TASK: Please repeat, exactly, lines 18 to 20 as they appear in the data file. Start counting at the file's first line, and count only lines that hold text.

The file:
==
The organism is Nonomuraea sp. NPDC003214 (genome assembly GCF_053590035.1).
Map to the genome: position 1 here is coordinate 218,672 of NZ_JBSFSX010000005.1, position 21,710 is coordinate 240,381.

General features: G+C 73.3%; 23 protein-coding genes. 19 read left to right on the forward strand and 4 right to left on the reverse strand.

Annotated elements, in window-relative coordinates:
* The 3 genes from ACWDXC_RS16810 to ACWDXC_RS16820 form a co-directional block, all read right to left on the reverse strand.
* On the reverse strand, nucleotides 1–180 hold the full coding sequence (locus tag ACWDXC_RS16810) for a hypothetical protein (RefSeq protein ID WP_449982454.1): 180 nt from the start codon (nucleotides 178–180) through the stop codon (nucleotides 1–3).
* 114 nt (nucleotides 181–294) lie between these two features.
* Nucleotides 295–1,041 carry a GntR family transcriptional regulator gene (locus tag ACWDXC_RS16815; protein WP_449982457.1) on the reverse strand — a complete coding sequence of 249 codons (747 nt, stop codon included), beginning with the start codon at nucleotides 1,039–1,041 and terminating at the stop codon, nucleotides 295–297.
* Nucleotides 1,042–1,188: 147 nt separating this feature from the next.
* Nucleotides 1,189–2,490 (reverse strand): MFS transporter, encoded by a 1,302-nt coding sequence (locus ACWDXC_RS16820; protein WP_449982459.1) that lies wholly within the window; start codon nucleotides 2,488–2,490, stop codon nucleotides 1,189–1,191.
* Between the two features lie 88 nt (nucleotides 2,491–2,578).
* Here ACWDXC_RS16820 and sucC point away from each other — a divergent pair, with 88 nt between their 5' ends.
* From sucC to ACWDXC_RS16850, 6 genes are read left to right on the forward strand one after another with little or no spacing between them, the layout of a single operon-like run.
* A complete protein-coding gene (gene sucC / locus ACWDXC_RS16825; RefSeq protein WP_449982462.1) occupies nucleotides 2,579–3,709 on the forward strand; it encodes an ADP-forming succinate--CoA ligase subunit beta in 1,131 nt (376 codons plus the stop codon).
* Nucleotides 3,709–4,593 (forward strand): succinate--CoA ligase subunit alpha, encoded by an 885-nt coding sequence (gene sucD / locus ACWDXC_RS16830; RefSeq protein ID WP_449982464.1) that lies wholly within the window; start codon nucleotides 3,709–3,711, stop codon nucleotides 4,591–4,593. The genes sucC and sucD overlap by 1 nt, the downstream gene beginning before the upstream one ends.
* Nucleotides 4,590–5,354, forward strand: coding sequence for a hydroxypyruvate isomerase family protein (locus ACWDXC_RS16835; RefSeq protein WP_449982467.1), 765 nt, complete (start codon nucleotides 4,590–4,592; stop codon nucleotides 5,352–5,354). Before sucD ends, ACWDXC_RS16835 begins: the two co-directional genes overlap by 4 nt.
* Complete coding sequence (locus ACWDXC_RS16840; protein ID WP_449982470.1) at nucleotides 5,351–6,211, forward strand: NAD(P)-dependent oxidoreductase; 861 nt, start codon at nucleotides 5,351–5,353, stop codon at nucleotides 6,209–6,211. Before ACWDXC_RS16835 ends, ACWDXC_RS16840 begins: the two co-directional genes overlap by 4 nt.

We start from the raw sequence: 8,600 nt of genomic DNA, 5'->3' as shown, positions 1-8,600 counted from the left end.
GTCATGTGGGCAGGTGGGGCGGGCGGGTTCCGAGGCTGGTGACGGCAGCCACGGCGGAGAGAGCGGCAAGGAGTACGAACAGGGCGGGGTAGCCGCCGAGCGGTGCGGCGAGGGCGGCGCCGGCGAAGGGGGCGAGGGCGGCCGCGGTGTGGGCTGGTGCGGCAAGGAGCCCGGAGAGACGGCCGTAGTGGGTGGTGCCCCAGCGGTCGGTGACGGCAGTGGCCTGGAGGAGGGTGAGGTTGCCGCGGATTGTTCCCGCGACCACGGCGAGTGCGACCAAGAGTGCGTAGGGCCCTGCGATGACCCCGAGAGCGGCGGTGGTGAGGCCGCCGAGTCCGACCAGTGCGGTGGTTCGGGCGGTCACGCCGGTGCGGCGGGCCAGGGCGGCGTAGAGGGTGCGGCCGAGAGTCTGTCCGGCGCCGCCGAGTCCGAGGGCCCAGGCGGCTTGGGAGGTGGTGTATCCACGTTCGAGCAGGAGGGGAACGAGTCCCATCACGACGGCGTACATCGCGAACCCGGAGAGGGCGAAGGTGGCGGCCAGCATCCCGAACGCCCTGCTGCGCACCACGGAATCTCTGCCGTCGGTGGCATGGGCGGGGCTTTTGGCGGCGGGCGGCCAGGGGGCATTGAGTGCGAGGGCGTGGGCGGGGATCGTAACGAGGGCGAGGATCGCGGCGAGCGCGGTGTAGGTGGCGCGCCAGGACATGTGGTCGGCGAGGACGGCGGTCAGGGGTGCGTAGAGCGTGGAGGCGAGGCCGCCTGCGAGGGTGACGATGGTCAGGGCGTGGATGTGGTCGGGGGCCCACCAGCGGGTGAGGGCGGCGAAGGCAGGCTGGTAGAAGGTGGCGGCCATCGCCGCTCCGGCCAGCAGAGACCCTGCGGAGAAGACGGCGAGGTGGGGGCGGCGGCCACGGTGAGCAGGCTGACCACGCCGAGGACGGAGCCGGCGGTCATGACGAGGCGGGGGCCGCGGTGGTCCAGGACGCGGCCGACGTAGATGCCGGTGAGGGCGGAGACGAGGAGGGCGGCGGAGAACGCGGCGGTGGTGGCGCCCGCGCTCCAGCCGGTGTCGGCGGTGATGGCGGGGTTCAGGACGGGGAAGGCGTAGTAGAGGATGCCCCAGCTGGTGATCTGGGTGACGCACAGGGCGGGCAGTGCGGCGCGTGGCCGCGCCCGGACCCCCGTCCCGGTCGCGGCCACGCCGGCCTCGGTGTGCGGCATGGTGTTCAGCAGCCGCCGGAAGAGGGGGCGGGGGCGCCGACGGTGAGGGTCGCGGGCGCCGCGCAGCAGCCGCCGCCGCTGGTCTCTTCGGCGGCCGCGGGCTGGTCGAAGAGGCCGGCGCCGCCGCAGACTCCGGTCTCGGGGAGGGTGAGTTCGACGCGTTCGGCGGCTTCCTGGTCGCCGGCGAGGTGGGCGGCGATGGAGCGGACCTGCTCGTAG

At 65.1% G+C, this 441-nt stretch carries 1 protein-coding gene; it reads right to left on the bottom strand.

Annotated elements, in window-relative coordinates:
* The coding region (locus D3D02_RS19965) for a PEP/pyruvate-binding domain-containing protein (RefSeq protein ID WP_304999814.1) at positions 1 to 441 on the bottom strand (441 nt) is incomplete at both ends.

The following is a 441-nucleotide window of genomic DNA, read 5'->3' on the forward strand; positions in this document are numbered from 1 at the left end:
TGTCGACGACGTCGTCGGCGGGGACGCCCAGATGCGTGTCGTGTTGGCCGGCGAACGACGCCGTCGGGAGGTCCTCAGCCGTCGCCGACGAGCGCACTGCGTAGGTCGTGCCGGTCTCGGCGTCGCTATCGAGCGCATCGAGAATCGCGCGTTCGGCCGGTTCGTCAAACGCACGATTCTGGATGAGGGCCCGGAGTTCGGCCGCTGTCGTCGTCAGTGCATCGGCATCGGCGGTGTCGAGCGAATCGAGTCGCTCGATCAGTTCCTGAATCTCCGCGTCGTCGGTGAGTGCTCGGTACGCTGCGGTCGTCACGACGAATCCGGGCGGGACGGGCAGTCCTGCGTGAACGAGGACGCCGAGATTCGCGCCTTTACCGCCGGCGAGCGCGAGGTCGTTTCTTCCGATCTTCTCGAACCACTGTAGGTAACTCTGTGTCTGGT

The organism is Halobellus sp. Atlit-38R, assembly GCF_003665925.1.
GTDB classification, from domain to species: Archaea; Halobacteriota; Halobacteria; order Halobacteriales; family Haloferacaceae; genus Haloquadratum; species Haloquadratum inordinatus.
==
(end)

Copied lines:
We start from the raw sequence: 8,600 nt of genomic DNA, 5'->3' as shown, positions 1-8,600 counted from the left end.
GTCATGTGGGCAGGTGGGGCGGGCGGGTTCCGAGGCTGGTGACGGCAGCCACGGCGGAGAGAGCGGCAAGGAGTACGAACAGGGCGGGGTAGCCGCCGAGCGGTGCGGCGAGGGCGGCGCCGGCGAAGGGGGCGAGGGCGGCCGCGGTGTGGGCTGGTGCGGCAAGGAGCCCGGAGAGACGGCCGTAGTGGGTGGTGCCCCAGCGGTCGGTGACGGCAGTGGCCTGGAGGAGGGTGAGGTTGCCGCGGATTGTTCCCGCGACCACGGCGAGTGCGACCAAGAGTGCGTAGGGCCCTGCGATGACCCCGAGAGCGGCGGTGGTGAGGCCGCCGAGTCCGACCAGTGCGGTGGTTCGGGCGGTCACGCCGGTGCGGCGGGCCAGGGCGGCGTAGAGGGTGCGGCCGAGAGTCTGTCCGGCGCCGCCGAGTCCGAGGGCCCAGGCGGCTTGGGAGGTGGTGTATCCACGTTCGAGCAGGAGGGGAACGAGTCCCATCACGACGGCGTACATCGCGAACCCGGAGAGGGCGAAGGTGGCGGCCAGCATCCCGAACGCCCTGCTGCGCACCACGGAATCTCTGCCGTCGGTGGCATGGGCGGGGCTTTTGGCGGCGGGCGGCCAGGGGGCATTGAGTGCGAGGGCGTGGGCGGGGATCGTAACGAGGGCGAGGATCGCGGCGAGCGCGGTGTAGGTGGCGCGCCAGGACATGTGGTCGGCGAGGACGGCGGTCAGGGGTGCGTAGAGCGTGGAGGCGAGGCCGCCTGCGAGGGTGACGATGGTCAGGGCGTGGATGTGGTCGGGGGCCCACCAGCGGGTGAGGGCGGCGAAGGCAGGCTGGTAGAAGGTGGCGGCCATCGCCGCTCCGGCCAGCAGAGACCCTGCGGAGAAGACGGCGAGGTGGGGGCGGCGGCCACGGTGAGCAGGCTGACCACGCCGAGGACGGAGCCGGCGGTCATGACGAGGCGGGGGCCGCGGTGGTCCAGGACGCGGCCGACGTAGATGCCGGTGAGGGCGGAGACGAGGAGGGCGGCGGAGAACGCGGCGGTGGTGGCGCCCGCGCTCCAGCCGGTGTCGGCGGTGATGGCGGGGTTCAGGACGGGGAAGGCGTAGTAGAGGATGCCCCAGCTGGTGATCTGGGTGACGCACAGGGCGGGCAGTGCGGCGCGTGGCCGCGCCCGGACCCCCGTCCCGGTCGCGGCCACGCCGGCCTCGGTGTGCGGCATGGTGTTCAGCAGCCGCCGGAAGAGGGGGCGGGGGCGCCGACGGTGAGGGTCGCGGGCGCCGCGCAGCAGCCGCCGCCGCTGGTCTCTTCGGCGGCCGCGGGCTGGTCGAAGAGGCCGGCGCCGCCGCAGACTCCGGTCTCGGGGAGGGTGAGTTCGACGCGTTCGGCGGCTTCCTGGTCGCCGGCGAGGTGGGCGGCGATGGAGCGGACCTGCTCGTAG

At 65.1% G+C, this 441-nt stretch carries 1 protein-coding gene; it reads right to left on the bottom strand.